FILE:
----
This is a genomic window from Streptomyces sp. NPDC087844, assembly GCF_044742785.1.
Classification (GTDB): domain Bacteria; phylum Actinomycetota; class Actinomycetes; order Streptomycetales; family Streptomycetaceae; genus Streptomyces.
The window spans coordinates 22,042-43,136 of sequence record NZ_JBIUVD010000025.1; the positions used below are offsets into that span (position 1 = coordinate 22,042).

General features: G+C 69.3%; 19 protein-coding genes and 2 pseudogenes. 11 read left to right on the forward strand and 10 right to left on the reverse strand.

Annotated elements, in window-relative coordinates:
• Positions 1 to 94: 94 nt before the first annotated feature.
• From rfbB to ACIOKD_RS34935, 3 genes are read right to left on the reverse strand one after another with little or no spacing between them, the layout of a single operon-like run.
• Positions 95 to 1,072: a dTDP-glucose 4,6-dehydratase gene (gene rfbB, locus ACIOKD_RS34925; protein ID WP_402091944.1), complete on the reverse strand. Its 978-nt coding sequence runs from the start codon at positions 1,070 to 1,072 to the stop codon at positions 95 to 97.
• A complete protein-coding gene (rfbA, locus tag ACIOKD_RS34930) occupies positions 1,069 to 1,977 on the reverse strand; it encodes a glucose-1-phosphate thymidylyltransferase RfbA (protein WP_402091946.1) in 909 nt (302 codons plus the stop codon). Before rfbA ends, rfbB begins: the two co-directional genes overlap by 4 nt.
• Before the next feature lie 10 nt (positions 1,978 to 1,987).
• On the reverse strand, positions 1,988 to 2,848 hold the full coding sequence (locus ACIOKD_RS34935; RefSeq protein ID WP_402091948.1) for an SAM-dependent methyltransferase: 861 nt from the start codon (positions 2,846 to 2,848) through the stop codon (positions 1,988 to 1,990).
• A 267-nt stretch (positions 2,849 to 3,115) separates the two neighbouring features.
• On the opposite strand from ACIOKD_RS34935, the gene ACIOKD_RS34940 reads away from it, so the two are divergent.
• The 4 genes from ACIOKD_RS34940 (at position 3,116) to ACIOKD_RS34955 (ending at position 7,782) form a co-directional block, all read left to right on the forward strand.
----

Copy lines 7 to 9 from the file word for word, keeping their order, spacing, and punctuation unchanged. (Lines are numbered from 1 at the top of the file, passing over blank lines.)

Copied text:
• From rfbB to ACIOKD_RS34935, 3 genes are read right to left on the reverse strand one after another with little or no spacing between them, the layout of a single operon-like run.
• Positions 95 to 1,072: a dTDP-glucose 4,6-dehydratase gene (gene rfbB, locus ACIOKD_RS34925; protein ID WP_402091944.1), complete on the reverse strand. Its 978-nt coding sequence runs from the start codon at positions 1,070 to 1,072 to the stop codon at positions 95 to 97.
• A complete protein-coding gene (rfbA, locus tag ACIOKD_RS34930) occupies positions 1,069 to 1,977 on the reverse strand; it encodes a glucose-1-phosphate thymidylyltransferase RfbA (protein WP_402091946.1) in 909 nt (302 codons plus the stop codon). Before rfbA ends, rfbB begins: the two co-directional genes overlap by 4 nt.